Hattie’s skills, commitment and enthusiasm for her subject earned her recognition from the industry. Among her awards are Best in Show at the 2018 Young Furniture Makers’ Exhibition and the Creative & Design Prize at Oxford Brookes 2019 Fuel Awards. There is definitely more to come from Hattie! Her future plans include developing the Rycotewood Saturday Club, and possibly other classes that target young people. Right now she’s working on the printing of This Girl Makes Volume 2, which will be complete in the next couple of months; watch this space!
Dids Macdonald OBE
We talked to Dids Macdonald OBE about her career in the furnishings sector, her company ACID, and how she came to be the second female Master of The Furniture Makers’ Company.
Dids started her career as air cabin crew, including a four-year stint onboard Concorde when it was first launched. The pace didn’t slow for Dids when she left to start a Chelsea based interior design company. In the mid-1980s Dids and a colleague created Holbein, a company producing hand-painted decorative accessories for top interior designers. The business was a big success, but it came with an even bigger problem: design (intellectual property) theft. Every time Holbein launched a new design, it was ‘knocked off’ by larger companies without a hope of redress.
This led to forming the UK’s main design and intellectual property campaigning body – Anti Copying in Design (ACID), of which Dids is the co-founder and CEO.
“Like the majority of Britains’ 350,000 design companies, Holbein were a tiny outfit. We couldn’t take on the thieves and copycats. We had no idea where to start. So we came up with another idea; to create a plan to help David fight Goliath. Today ACID represents thousands of designers employed by over 1000 member companies. We help the good guys defeat the bad and promote design originality as a real route to growth.”
In 2014, ACID’s 15 year-long case study campaign helped to influence government in a landmark Act of Parliament. It makes intentional copying of an original design a criminal offense, punishable by prison. There is still a lot more to do to keep designers protected. Post Brexit, UK designers will lose EU unregistered design protection and this is ACID’s campaign focus for 2020 and beyond.
Axminster Tools are proud members and ambassadors of ACID. The work they do is vital in securing the successful future of the design industry.
How did you become involved with The Furniture Makers’ Company?
“It was at an exhibition in Birmingham, on a design panel that I first met Margaret Miller. She was the first lady Master of The Furniture Makers’ Company (FMC). An inspirational woman, and it was she who introduced me to become involved with the FMC.
I joined the Communications’ committee, became its Chairman and introduced the ‘Austin Friar’ which has become a regular annual record of what we do. I also introduced a mini Intellectual Property Masterclass, which is part of the Young Furniture Makers’ Industry Experience initiative; a three-week course run by FMC for the industry leaders of tomorrow.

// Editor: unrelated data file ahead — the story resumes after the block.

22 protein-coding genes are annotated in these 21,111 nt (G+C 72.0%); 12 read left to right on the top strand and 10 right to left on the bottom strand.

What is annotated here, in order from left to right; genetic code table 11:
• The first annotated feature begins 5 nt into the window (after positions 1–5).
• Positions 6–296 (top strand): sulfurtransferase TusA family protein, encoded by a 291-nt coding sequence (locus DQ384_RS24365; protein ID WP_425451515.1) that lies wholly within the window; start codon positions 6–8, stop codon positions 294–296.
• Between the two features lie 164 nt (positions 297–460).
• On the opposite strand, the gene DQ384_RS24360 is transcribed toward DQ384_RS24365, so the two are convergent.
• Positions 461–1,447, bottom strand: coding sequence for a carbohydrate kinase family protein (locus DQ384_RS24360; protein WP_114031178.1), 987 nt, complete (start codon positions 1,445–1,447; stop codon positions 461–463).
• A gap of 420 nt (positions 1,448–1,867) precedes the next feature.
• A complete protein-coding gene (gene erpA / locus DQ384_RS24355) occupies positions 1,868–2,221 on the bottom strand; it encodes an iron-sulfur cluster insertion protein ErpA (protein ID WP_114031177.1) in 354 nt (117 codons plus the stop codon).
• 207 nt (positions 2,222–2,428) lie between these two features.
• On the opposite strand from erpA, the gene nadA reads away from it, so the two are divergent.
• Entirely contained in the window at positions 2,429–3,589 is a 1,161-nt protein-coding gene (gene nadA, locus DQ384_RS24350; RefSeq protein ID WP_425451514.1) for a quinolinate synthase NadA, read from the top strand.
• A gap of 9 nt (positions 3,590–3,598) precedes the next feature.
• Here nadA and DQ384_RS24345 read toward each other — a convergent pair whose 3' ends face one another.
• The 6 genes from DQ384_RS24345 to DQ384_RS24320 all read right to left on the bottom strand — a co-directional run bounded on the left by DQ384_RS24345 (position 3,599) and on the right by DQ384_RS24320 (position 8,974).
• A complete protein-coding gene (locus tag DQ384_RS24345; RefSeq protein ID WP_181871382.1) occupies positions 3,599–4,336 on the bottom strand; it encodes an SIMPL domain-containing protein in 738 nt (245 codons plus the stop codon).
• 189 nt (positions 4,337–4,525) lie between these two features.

Fast track 10 years and I am nearly at the end of a roller coaster year as Master. Being involved means giving back to the industry that has served us all so well. It makes me an Ambassador for one of the UK’s best calling cards – the excellence of British furniture and furnishings.
Our focus is, quite simply on education, excellence (Design, Bespoke and Manufacturing Guild Marks) and welfare – looking after those who fall on tough times. My Master’s Challenge “One Step at a time” urges companies to sign up to spread the word to the UK’s furnishings workforce that we are there for them in tough times. I set myself a target of 100 companies and this was surpassed at the January Furniture Show. I also write a monthly blog called “Her Master’s Voice!”
It has been a defining period of my life and a privilege to represent our industry.”
Diversity, representation and relevance
Dids other focus while Master is on diversity, representation and relevance. She has spearheaded a think tank to encourage the under 30s to become more engaged. It will focus on education, events, support and networking and have its own social media strategy to support a new, vibrant and young community. Dids is also keen to encourage women into the industry and see more efforts to address ethnic diversity. Currently, less than 7% are under 35 and only 15% are women in Liveries as a whole.
“Generally, the perception (externally) of Livery Companies is often seen as secret societies with special handshakes, or stuffy institutions full of self-important older men (and women). This perception should be laid to rest forever, and we need to be the catalysts to create an image that reflects who we are and what we do.
It is apparent that as a livery we, do not represent the demographics of our industry, the country or society at large. This lack of representation must undoubtedly lead to a lack of true relevance when it comes to attracting new members. It becomes a double-edged sword and the time has come to address this. Work is in progress and things are changing!”
We’ve met just a few of the talented women in the design industry. With ambassadors like Rachel, Alice, Hattie and Dids, the future is bright for women in woodworking.